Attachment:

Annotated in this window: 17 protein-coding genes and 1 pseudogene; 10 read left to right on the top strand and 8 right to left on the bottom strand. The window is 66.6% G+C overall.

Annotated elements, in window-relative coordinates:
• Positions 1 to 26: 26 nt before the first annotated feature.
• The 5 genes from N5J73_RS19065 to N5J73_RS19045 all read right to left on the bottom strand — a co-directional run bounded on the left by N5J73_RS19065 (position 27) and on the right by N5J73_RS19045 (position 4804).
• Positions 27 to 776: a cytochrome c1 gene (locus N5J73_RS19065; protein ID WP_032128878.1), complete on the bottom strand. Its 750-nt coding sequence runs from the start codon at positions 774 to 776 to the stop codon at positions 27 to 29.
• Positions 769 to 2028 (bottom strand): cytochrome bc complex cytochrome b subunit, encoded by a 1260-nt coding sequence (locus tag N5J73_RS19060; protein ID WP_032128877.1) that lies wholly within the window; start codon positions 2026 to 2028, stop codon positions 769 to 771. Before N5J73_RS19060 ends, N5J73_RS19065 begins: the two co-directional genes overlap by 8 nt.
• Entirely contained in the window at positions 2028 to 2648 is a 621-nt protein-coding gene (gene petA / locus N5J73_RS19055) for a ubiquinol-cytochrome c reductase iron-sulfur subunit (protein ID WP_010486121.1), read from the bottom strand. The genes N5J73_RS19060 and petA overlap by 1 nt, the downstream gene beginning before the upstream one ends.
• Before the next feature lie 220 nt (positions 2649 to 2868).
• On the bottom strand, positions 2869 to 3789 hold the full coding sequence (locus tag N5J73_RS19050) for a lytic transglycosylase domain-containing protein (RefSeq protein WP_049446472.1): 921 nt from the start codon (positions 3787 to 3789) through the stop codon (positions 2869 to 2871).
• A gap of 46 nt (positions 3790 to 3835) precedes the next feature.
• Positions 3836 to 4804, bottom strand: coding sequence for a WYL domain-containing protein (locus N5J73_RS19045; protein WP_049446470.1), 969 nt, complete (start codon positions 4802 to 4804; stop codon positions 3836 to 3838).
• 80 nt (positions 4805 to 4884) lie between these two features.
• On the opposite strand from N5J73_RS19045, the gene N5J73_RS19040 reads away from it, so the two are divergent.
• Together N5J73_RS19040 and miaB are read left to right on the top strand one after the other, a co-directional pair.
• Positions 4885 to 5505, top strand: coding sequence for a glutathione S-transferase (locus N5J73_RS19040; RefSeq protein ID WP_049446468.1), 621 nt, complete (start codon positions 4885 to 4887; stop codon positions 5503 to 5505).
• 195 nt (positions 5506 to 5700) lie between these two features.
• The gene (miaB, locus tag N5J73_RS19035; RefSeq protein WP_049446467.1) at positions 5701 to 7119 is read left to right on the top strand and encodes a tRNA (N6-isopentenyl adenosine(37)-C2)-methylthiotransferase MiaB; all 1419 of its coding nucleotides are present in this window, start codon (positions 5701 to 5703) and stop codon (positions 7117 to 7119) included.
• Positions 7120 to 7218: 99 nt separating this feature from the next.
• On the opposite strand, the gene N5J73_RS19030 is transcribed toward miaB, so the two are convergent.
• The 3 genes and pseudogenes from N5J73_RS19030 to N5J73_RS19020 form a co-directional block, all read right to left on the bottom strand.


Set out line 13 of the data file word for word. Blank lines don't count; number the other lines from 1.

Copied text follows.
• On the opposite strand from N5J73_RS19045, the gene N5J73_RS19040 reads away from it, so the two are divergent.